Anyone wondering what the deal is with the Ultimate Fighting Championship should get their hands on one of these discs. The extras collectively present a decent primer on the league, its stars and MMA in general.
UFC president Dana White does a 16-minute interview, talking about MMA's Brazilian roots, early opposition from politicians such as John McCain (he called it "human cock fighting") and the sport's phenomenal success on cable TV.
The MMA fighting style is to employ numerous fighting styles all at once. Bruce Lee would have approved, White says: "He tried to get away from styles. ... He believed you need to train in everything to be a complete fighter."
UFC, he says, "Still is pure. It hasn't been corrupted." The DVD's documentarians aren't asking hard questions here.
Mamet shares the commentary with five-time UFC champion Randy Courture. As you'd expect, the track works best during the action scenes, although Mamet usually has something interesting to say.
* * * * *
The wounds in "August" are mostly self-inflicted. Josh Hartnett stars as a jerk who runs an Internet startup into the ground in the days just before 9/11 -- and just after the bubble burst all over Silicon Valley.
Even his engineer brother (Adam Scott), can't stand the guy.
The movie feels cold, partly because the main character slithers so successfully for much of the tale. He richly deserves an ass-beating, but when it comes, you find it hard to cheer. He's too much of a young twit to be a villain; too much of a dick to classify as a proper antihero.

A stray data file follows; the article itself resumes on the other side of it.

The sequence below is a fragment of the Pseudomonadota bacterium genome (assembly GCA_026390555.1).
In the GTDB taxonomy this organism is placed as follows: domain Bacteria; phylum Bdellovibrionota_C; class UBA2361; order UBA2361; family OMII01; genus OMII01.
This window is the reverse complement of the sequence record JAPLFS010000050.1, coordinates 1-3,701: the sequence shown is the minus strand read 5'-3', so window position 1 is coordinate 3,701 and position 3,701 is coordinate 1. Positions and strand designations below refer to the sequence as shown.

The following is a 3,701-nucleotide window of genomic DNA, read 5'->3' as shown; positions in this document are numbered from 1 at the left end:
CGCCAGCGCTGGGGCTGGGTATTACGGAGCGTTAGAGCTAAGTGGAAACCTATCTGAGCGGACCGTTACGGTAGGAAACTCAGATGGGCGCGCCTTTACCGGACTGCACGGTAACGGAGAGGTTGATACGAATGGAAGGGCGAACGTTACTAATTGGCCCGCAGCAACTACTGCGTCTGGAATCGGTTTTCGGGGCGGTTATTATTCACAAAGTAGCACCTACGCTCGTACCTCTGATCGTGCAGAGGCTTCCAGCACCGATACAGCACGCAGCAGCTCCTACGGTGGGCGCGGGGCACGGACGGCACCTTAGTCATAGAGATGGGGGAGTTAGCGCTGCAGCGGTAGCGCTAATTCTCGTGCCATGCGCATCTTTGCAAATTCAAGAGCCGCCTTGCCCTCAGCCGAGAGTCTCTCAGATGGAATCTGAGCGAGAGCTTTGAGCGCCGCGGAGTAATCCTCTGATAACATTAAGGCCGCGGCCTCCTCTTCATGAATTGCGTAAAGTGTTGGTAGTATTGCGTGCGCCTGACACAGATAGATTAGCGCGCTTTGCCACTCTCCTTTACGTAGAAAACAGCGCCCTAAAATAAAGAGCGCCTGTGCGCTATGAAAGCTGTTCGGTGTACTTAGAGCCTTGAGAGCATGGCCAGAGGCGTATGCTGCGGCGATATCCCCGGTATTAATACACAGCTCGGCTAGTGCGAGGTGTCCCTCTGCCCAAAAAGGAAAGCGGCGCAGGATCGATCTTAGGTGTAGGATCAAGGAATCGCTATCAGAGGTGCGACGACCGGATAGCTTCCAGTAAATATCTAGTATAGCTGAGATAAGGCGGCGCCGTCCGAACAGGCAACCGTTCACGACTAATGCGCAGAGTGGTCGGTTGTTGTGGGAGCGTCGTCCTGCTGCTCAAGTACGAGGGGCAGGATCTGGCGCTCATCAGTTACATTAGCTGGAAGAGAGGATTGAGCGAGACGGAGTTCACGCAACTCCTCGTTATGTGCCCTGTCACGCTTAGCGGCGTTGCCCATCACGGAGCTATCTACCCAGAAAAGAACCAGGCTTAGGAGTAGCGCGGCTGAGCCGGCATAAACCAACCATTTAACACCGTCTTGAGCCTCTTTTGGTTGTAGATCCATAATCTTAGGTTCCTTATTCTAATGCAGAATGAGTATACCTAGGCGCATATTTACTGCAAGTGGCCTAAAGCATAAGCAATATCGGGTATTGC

David Bowie shows up as a Wall Street predator and avenger, a terrifically creepy performance in a bit part. Get a load of the startup office's pack of slackers, the laziest bunch since Cybill Shepherd's nameless staff on "Moonlighting."
First Look Studios' release of the indie film, by sophomore director Austin Chick, comes without bonus features, unfortunately. The film leaves you wanting to know more about what was what when the first generation of dot-com millionaires plunged back to earth.
Calendar "August" as a good rental title (for those not put off by the description).
New and notable:
Alfresco (Acorm Media)
August (First Look Studios)
Brotherhood of the Wolf: Director's Cut (Universal)
Chicago 10 (Paramount)
Color Honeymooners Collection 4 (MPI Home Video)
Duchess of Duke Street (Acorn)
Errol Flynn Westerns Collection (Warner)
Everybody Hates Chris, season 3 (Paramount)
How the West Was Won (also Blu-ray, Warner)
Linda Lovelace for President (Dark Sky Films/MPI)
The Little Mermaid: Ariel's Beginning (Disney)
NCIS, season 5 (Paramount)
Pale Rider (Warner)
The President's Collection (Paramount)
Purple Violets (Weinstein Co./Genius Products)
Redbelt (also BR, Sony)
Salo, or the 120 Days of Sodom (The Criterion Collection)
The Shield, season 6 (Sony)
The Three Stooges Collection: 1940-1942, Vol. 3 (Sony)
Tim Burton's The Nightmare Before Christmas (also BR, Disney)
What Happens In Vegas (Fox)
Where in the World Is Osama Bin Laden? (Weinstein/Genius Products)